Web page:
By Jennifer Breneman
“Give me your tired, your poor, your huddled masses yearning to breathe free…” (but they’ll have to stay detained and confined here for as long it takes, maybe indefinitely, until we determine whether they should stay here freely).
Ripe for decision before the United States Supreme Court is the case coming up from the Ninth Circuit of Jennings v. Rodriguez, Supreme Court Docket Number 15-1204. Jennings is seeking to resolve the following issues regarding immigration, a hot button topic with the POTUS: (1) Whether aliens seeking admission to the United States who are subject to mandatory detention under 8 U.S.C. § 1225(b) must be afforded bond hearings, with the possibility of release into the United States, if detention lasts six months; (2) whether criminal or terrorist aliens who are subject to mandatory detention under Section 1226(c) must be afforded bond hearings, with the possibility of release, if detention lasts six months; and (3) whether, in bond hearings for aliens detained for six months under Sections 1225(b), 1226(c), or 1226(a), the alien is entitled to release unless the government demonstrates by clear and convincing evidence that the alien is a flight risk or a danger to the community, whether the length of the alien’s detention must be weighed in favor of release, and whether new bond hearings must be afforded automatically every six months.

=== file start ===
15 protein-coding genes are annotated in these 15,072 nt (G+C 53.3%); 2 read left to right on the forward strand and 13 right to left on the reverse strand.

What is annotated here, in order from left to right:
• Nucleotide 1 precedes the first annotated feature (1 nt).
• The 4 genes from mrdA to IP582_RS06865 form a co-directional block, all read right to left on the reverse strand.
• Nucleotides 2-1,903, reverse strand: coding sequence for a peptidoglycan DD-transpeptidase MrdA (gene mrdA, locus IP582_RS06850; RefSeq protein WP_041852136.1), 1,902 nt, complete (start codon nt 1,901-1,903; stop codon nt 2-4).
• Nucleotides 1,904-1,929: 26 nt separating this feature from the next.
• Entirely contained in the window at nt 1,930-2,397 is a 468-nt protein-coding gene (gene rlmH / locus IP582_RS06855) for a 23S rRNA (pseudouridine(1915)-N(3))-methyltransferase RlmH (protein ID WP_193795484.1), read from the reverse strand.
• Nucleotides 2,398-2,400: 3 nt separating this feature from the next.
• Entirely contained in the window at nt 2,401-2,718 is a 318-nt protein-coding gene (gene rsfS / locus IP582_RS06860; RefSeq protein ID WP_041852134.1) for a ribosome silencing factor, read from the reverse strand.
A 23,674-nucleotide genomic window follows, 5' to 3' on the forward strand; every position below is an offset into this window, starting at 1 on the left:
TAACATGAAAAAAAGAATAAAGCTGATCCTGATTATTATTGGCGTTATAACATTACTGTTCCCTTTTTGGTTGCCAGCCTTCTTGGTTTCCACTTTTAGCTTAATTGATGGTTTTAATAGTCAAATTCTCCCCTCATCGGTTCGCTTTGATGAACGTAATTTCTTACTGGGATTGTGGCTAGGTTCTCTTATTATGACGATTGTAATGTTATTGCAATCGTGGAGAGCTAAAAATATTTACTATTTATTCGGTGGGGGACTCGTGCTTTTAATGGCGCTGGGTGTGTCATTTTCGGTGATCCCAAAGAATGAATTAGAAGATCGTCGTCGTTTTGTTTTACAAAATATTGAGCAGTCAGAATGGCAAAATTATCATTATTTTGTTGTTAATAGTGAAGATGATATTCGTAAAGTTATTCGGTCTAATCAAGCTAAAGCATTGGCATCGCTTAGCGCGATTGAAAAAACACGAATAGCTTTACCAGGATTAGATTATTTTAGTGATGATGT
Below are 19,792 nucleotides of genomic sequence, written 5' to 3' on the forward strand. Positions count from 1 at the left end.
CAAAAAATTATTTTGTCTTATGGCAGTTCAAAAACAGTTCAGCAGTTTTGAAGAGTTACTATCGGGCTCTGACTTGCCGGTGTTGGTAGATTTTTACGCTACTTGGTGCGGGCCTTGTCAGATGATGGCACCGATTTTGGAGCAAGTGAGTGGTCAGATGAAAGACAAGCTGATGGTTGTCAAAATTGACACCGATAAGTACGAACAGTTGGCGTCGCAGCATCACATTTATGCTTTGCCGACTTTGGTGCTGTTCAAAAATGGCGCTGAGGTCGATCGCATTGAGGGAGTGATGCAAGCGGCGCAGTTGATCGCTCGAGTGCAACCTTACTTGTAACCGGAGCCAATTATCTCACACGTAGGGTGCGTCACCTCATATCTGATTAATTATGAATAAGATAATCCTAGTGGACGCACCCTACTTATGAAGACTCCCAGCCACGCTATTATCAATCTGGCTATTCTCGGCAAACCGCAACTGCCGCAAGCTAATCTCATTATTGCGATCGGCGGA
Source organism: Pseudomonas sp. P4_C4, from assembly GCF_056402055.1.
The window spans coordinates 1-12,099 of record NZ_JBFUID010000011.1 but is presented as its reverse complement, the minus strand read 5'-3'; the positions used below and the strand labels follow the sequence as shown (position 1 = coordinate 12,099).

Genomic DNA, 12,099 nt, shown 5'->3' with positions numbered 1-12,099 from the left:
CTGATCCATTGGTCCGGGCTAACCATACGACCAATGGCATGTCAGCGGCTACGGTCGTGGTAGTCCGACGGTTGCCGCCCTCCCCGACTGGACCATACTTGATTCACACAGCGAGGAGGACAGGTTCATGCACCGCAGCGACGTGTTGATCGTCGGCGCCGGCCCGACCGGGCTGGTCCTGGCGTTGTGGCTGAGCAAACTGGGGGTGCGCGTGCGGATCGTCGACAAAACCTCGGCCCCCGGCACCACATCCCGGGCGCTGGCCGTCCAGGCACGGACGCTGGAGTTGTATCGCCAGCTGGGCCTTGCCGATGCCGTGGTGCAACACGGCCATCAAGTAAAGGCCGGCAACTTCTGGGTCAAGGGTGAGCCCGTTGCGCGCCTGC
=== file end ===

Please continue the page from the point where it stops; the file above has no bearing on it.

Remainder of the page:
Argument and reargument have now been heard by the Court and a majority of the justices appeared to lean toward allowing immigrants that are held long term to be eligible for a hearing after six months in order to give them opportunity to argue for their release. Justices Sotomayor, Kennedy, Ginsburg, Breyer and Kagan seemed to side with the six-month hearing requirement. But other justices seemed concerned about the automatic triggering of such a hearing after six months, as required by the lower court ruling.
The right to due process is granted under the 5th and 14th Amendments to the Constitution. But the Supreme Court will have to determine whether that right will extend to all people, even those arriving on our shores, tired and poor, yearning to breathe free here in the United States.
Jennings v. Rodriguez, 2017-WL-564163 (2017) http://www.scotusblog.com/case-files/cases/jennings-v-rodriguez/
Jennifer Rubin, Two Supreme Court cases can change the immigration debate, The Washington Post (Oct. 3. 2017), https://www.washingtonpost.com/blogs/right-turn/wp/2017/10/03/two-supreme-court-cases-can-change-the-immigration-debate/?utm_term=.634971083233